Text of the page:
38 Blue Badge holders battle for one parking space study reveals

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38 Blue Badge holders battle for one parking space, study reveals
38 Blue Badge holders battle for one parking space, study reveals

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35,000 drivers have applied for Blue Badge under the ‘hidden disability’ criteria since the scheme was extended in England 12 months ago

  • 1,800 new Blue Badge spaces have been installed by councils in the past 12 months(1).
  • Nearly 158,000 fines were issued to drivers in 2019 for misusing a Blue Badge parking space, with a further two million drivers admitting to wrongly taking advantage of these spaces(4).
  • Two thirds (66%) of Blue Badge holders have been forced to park elsewhere, with half (49%) struggling to get out of the car due to a lack of space.
  • Confused.com clarifies who could be eligible for a Blue Badge, as more than one in four (28%) are confused about which medical conditions would be included.

The battle for a Blue Badge parking space has increased since the introduction of ‘hidden disabilities’ to the criteria in England 12 months ago, a new study reveals.

There are 38 Blue Badge holders per one council-owned parking space(2) across Britain, on average. That’s according to new data obtained through Freedom of Information requests by Confused.com(1). Since the scheme was updated in England(3), there have been more than 35,000 applications for Blue Badges under the ‘hidden disability’ criteria.

However, only 1,800 new dedicated parking spaces have been added in the past 12 months to accommodate these drivers, suggesting the demand for a parking spot is now greater than before. According to councils, there are more than two million Blue Badge holders and more than 55,000 dedicated parking bays in total across Britain.

Dedicated Blue Badge parking spaces are available for badge holders, as they’re often closer to entrances or offer more room to get in and out of the car. However, data shows that many drivers are also taking advantage of this, as nearly 158,000 fines were issued for misusing a Blue Badge parking space last year.

The issue is far more widespread than what councils have found, as more than two million (5%) UK drivers(4) admit they’ve misused a Blue Badge parking space. And their reasoning was often more for their own convenience than for a genuine need for the space:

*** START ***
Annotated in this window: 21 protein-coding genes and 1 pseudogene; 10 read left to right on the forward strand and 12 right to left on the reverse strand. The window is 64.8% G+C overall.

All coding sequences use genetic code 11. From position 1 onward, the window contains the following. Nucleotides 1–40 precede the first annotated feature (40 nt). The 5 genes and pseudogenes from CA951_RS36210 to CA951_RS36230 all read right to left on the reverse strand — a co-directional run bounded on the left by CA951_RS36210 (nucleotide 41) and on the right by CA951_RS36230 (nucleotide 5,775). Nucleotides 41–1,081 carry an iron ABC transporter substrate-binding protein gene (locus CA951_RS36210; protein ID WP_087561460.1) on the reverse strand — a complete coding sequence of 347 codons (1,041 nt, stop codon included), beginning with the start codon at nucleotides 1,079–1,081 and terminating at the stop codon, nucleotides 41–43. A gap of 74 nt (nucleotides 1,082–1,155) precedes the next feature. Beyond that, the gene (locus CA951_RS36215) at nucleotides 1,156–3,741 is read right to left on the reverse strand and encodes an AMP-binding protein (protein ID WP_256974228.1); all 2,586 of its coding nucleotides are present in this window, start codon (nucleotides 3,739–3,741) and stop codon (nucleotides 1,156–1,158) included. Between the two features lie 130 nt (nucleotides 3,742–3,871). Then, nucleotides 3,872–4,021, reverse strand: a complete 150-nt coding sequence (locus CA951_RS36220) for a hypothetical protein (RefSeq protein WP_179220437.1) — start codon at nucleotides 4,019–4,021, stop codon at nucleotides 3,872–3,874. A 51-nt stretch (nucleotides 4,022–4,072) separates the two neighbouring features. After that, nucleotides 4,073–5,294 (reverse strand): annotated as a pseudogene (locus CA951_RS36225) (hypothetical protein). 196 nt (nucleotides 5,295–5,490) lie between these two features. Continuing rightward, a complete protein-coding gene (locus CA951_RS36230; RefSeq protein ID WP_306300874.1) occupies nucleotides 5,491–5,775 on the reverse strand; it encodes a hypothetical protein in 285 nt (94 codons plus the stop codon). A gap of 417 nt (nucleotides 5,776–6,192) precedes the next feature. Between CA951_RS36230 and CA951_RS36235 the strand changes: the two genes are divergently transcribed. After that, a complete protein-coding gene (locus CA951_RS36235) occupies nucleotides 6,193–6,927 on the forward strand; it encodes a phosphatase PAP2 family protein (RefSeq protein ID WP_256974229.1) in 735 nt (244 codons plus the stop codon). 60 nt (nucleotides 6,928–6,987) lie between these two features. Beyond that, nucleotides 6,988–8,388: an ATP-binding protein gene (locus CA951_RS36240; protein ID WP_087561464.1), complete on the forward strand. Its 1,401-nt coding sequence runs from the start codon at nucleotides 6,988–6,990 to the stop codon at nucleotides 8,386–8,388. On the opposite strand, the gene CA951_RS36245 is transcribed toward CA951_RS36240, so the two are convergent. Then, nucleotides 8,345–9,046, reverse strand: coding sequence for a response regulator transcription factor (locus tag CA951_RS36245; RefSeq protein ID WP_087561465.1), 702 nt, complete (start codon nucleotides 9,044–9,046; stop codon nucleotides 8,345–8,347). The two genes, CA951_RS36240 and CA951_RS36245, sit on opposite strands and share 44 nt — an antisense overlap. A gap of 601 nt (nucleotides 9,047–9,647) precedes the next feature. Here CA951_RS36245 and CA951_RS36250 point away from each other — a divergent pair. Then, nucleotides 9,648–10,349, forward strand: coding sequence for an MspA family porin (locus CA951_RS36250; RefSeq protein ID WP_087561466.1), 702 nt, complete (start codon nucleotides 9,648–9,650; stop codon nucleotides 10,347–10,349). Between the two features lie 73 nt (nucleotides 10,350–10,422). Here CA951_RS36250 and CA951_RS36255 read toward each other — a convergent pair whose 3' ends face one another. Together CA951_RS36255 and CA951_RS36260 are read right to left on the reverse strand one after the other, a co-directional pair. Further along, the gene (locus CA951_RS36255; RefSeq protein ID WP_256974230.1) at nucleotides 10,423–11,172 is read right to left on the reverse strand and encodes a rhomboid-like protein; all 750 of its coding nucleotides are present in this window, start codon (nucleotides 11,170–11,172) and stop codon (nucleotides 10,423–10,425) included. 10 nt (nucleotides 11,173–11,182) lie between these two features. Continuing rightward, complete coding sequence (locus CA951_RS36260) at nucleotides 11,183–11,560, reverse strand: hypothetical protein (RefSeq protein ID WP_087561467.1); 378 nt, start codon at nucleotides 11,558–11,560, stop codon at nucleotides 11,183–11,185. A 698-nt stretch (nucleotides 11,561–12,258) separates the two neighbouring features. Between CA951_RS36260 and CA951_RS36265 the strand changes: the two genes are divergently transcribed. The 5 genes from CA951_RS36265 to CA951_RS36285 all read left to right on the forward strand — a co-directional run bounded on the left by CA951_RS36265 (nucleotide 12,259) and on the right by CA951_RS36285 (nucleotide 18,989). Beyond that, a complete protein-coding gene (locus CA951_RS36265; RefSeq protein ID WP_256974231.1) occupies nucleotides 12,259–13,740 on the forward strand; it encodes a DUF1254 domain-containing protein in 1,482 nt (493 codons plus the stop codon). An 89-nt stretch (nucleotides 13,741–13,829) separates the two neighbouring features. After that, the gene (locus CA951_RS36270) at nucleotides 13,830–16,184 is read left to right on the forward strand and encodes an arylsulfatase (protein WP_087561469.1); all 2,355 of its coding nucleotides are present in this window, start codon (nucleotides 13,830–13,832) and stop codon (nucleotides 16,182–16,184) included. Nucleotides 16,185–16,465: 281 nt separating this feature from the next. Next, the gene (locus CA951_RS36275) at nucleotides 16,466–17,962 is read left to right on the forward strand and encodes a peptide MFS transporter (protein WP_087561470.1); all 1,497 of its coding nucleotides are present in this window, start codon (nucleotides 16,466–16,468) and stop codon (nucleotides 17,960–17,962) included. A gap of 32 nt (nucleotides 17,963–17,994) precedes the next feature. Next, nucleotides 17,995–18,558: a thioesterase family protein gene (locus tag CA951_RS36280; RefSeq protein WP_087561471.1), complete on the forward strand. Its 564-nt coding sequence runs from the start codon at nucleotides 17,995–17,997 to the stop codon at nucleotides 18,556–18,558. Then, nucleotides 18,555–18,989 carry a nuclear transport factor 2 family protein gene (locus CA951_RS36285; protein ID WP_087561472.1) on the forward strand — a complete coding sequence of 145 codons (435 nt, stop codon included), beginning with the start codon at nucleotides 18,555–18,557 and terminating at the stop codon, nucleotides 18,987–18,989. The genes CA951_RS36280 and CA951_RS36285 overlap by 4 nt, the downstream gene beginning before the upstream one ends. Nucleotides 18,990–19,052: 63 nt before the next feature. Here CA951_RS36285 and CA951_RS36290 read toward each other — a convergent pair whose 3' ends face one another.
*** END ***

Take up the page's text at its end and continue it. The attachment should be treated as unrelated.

Top reasons drivers have wrongly used a Blue Badge parking space:

  • There were plenty of Blue Badges available – 36%
  • I was only going to be quick – 33%
  • I couldn’t find another space – 29%
  • I wanted to park close to the entrance – 19%
  • I/my passenger was recovering from an injury and needed more space to get out of the car – 19%

It’s clear that there’s already a shortage of Blue Badge parking spaces, without non-badge holders taking advantage. And this has had an impact on those who need them. In fact, two thirds (66%) of Blue Badge holders or people who travel with Blue Badge holders have had to park elsewhere because there weren’t any dedicated spaces available.

Of these, more than half (54%) struggled to walk the distance because they had to park so far away, while half (49%) struggled to get out of the car due to a lack of space. One in five (19%) even had to stay in the car.

However, for people with hidden disabilities, such as autism or dementia, their struggle isn’t necessarily physical. In having access to Blue Badge bays, these drivers are offered peace of mind that they will be able to find a parking space which will relieve them of any stress or worry about travelling.

While this change only came into effect in England last year, councils in Wales and Scotland have been working to these criteria for a number of years.

However, with more conditions now included in the scheme, further research by Confused.com has found that many drivers are unsure who would or wouldn’t be eligible. In fact, more than one in four (27%) are confused about which medical conditions would be included.

To help make it clearer for people, Confused.com has compiled the criteria in a guide to applying for a Blue Badge. The government has updated the eligibility criteria to offer clear and consistent guidelines for councils.

This change to the Blue Badge criteria has been accepted by drivers, with nearly half (48%) considering it to be a positive move. But they also seem to understand the pressure this will be putting on Blue Badge drivers to find a parking space. In fact, one in three (30%) are calling for councils to extend the number of Blue Badge bays to accommodate the increase in permit holders.

Many people also understand the importance of keeping these bays for Blue Badge holders, and this has led to people being challenged if they’re caught out. More than half (55%) of UK drivers have seen someone wrongly using a dedicated Blue Badge bay, with one in five (20%) confronting them.

And of the two million drivers who admitted to misusing these spaces, more than a third (36%) were confronted, but not even half (48%) moved their car. However, there is some justice, as those two in five (40%) perpetrators have received a fine at least once, amounting to £151, on average.

But this isn’t enough for some people, with half (49%) of UK drivers calling for harsher punishments for people who misuse Blue Badge parking bays. One in three (32%) even think it should be a criminal offence.

Now that more people are eligible for a Blue Badge permit, finding a parking space is only going to get more difficult, especially if councils aren’t able to build new parking spaces. So perhaps stricter punishments are necessary to stop people from wrongly using these spaces and leaving them for those who really need it.

 


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